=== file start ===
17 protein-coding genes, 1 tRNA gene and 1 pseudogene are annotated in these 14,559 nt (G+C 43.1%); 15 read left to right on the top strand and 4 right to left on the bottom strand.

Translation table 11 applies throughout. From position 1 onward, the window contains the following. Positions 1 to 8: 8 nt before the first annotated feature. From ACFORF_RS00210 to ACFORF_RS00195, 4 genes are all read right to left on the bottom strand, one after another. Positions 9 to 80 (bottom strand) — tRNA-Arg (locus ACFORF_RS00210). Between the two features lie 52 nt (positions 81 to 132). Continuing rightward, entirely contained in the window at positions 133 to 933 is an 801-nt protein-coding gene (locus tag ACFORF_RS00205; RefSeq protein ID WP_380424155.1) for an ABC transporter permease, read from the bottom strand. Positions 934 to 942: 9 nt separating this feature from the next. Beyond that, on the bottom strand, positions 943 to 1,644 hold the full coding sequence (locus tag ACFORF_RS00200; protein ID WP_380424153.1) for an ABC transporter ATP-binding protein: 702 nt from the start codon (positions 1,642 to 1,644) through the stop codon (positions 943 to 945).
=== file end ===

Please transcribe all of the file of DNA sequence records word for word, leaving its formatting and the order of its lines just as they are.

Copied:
17 protein-coding genes, 1 tRNA gene and 1 pseudogene are annotated in these 14,559 nt (G+C 43.1%); 15 read left to right on the top strand and 4 right to left on the bottom strand.

Translation table 11 applies throughout. From position 1 onward, the window contains the following. Positions 1 to 8: 8 nt before the first annotated feature. From ACFORF_RS00210 to ACFORF_RS00195, 4 genes are all read right to left on the bottom strand, one after another. Positions 9 to 80 (bottom strand) — tRNA-Arg (locus ACFORF_RS00210). Between the two features lie 52 nt (positions 81 to 132). Continuing rightward, entirely contained in the window at positions 133 to 933 is an 801-nt protein-coding gene (locus tag ACFORF_RS00205; RefSeq protein ID WP_380424155.1) for an ABC transporter permease, read from the bottom strand. Positions 934 to 942: 9 nt separating this feature from the next. Beyond that, on the bottom strand, positions 943 to 1,644 hold the full coding sequence (locus tag ACFORF_RS00200; protein ID WP_380424153.1) for an ABC transporter ATP-binding protein: 702 nt from the start codon (positions 1,642 to 1,644) through the stop codon (positions 943 to 945).